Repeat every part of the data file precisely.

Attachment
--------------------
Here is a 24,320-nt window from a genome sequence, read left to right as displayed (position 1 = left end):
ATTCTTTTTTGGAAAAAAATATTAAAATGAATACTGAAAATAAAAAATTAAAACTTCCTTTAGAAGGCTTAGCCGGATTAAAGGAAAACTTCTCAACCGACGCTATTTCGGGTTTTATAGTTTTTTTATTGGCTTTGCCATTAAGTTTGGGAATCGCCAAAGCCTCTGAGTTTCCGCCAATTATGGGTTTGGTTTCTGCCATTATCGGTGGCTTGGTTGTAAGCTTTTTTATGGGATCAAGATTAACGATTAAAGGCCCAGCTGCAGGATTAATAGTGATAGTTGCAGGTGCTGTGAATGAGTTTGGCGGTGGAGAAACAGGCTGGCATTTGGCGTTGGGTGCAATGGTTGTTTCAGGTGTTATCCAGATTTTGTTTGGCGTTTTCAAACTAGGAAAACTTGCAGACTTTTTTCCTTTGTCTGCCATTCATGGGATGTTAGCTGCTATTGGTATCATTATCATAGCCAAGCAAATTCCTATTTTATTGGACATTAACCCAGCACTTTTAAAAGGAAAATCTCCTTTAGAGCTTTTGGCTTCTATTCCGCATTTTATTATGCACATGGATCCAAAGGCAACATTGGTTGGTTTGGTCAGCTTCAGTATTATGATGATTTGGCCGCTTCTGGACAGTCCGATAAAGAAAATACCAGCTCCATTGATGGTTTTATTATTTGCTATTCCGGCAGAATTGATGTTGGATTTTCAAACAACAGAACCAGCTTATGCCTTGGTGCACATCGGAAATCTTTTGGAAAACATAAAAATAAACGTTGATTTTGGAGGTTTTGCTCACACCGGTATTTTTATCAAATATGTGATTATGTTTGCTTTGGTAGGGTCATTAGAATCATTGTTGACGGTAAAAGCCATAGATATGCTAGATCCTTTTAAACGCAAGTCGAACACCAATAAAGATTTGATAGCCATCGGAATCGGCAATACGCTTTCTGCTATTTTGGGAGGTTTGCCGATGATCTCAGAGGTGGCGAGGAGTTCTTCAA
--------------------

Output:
Here is a 24,320-nt window from a genome sequence, read left to right as displayed (position 1 = left end):
ATTCTTTTTTGGAAAAAAATATTAAAATGAATACTGAAAATAAAAAATTAAAACTTCCTTTAGAAGGCTTAGCCGGATTAAAGGAAAACTTCTCAACCGACGCTATTTCGGGTTTTATAGTTTTTTTATTGGCTTTGCCATTAAGTTTGGGAATCGCCAAAGCCTCTGAGTTTCCGCCAATTATGGGTTTGGTTTCTGCCATTATCGGTGGCTTGGTTGTAAGCTTTTTTATGGGATCAAGATTAACGATTAAAGGCCCAGCTGCAGGATTAATAGTGATAGTTGCAGGTGCTGTGAATGAGTTTGGCGGTGGAGAAACAGGCTGGCATTTGGCGTTGGGTGCAATGGTTGTTTCAGGTGTTATCCAGATTTTGTTTGGCGTTTTCAAACTAGGAAAACTTGCAGACTTTTTTCCTTTGTCTGCCATTCATGGGATGTTAGCTGCTATTGGTATCATTATCATAGCCAAGCAAATTCCTATTTTATTGGACATTAACCCAGCACTTTTAAAAGGAAAATCTCCTTTAGAGCTTTTGGCTTCTATTCCGCATTTTATTATGCACATGGATCCAAAGGCAACATTGGTTGGTTTGGTCAGCTTCAGTATTATGATGATTTGGCCGCTTCTGGACAGTCCGATAAAGAAAATACCAGCTCCATTGATGGTTTTATTATTTGCTATTCCGGCAGAATTGATGTTGGATTTTCAAACAACAGAACCAGCTTATGCCTTGGTGCACATCGGAAATCTTTTGGAAAACATAAAAATAAACGTTGATTTTGGAGGTTTTGCTCACACCGGTATTTTTATCAAATATGTGATTATGTTTGCTTTGGTAGGGTCATTAGAATCATTGTTGACGGTAAAAGCCATAGATATGCTAGATCCTTTTAAACGCAAGTCGAACACCAATAAAGATTTGATAGCCATCGGAATCGGCAATACGCTTTCTGCTATTTTGGGAGGTTTGCCGATGATCTCAGAGGTGGCGAGGAGTTCTTCAA